April 2020: Turbulent times, intense feelings

Xavier Martiáñez Vendrell


Back in 1573 and 1574, during the Eighty Years’ War (also known as the Dutch War for Independence), the city of Leiden was besieged twice by Spanish troops. The second siege was particularly relentless; to the point, legend says, where Leiden’s mayor Pieter van der Werff offered his arm to the citizens to eat, rather than surrender out of hunger. Any expat who stays long enough in Leiden gets to know about such glimpse of the city’s history, as each year, on the third of October, a big celebration takes place in order to honour the day the city was liberated from the siege.

Today, in the beautiful city centre of Leiden, you can find a park named after van der Werff. It’s located in front of a canal and it is a common spot for friends and families to gather, as soon as the weather permits. This year, spring has brought plenty of sunny days to the Netherlands, and van der Werff park still has some visitors who want to enjoy the good weather.

However, the picture is different from that of previous years. Loud and happy crowds have become small cautious groups. The measures taken by Dutch authorities are not as restrictive as those taken in other countries such as Spain and Italy; they allow for such small gatherings. They have termed it “intelligent lockdown”, a strategy aiming to minimize the effects of SARS-CoV-2 pandemics on Dutch society and the economy.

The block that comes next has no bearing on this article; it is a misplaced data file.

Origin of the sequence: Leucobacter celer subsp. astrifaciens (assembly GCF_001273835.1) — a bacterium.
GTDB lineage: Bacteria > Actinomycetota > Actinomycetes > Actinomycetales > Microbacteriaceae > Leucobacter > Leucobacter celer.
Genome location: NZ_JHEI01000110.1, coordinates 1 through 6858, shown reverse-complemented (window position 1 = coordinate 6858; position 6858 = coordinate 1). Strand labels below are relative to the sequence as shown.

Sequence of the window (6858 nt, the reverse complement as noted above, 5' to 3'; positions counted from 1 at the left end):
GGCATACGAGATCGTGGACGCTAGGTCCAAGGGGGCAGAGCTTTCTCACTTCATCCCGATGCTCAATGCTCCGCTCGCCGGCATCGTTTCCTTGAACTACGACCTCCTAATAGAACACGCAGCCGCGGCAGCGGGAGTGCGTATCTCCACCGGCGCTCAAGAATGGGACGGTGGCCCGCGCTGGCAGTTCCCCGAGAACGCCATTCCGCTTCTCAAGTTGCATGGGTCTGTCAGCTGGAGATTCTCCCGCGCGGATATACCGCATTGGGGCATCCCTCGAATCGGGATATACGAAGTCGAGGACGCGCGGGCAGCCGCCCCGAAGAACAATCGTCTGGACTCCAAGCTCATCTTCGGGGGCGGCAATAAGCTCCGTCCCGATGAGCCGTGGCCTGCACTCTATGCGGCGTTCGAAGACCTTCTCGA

Thanks to such policies my daily routine has not been altered to the extent of others. In addition, I work in a laboratory that has focused for years on several aspects of coronavirus research, including molecular virology, virus-host interactions, vaccine and antiviral development. Because of the urgency to study SARS-CoV-2, the laboratory remained active and I have been able to go to my workplace by following some prevention measures, such as social distancing. As a new member in such a laboratory, I feel excited to be part of a group that can contribute its bit to ameliorate the situation, hopefully, in the near future. Sometimes, though, I cannot help but feel the limits of my expertise compared with the brilliance of more senior scientists in the lab. My excitement sometimes gives way to feelings of being useless.

At some point, I began to accept that the point of me being here is to learn; so, each day I get to know something new and feel more confident. However, the feelings of being an expat do not change, in fact, they become worse, despite the warmth one receives from colleagues and friends. How did a farmer under siege in Leiden whose beloved ones lived in a town two hours away feel? When will it be possible to embrace our loved ones back home? The enemy that has us trapped cannot be seen; the time of our relief unknown. Then, I try to repeat to myself this Catalan saying “la paciència és la mare de la ciència”, which translates as “patience is the mother of science”. Sometimes it works, others not.

Xavier Martiáñez Vendrell is a Spanish PhD based in The Netherlands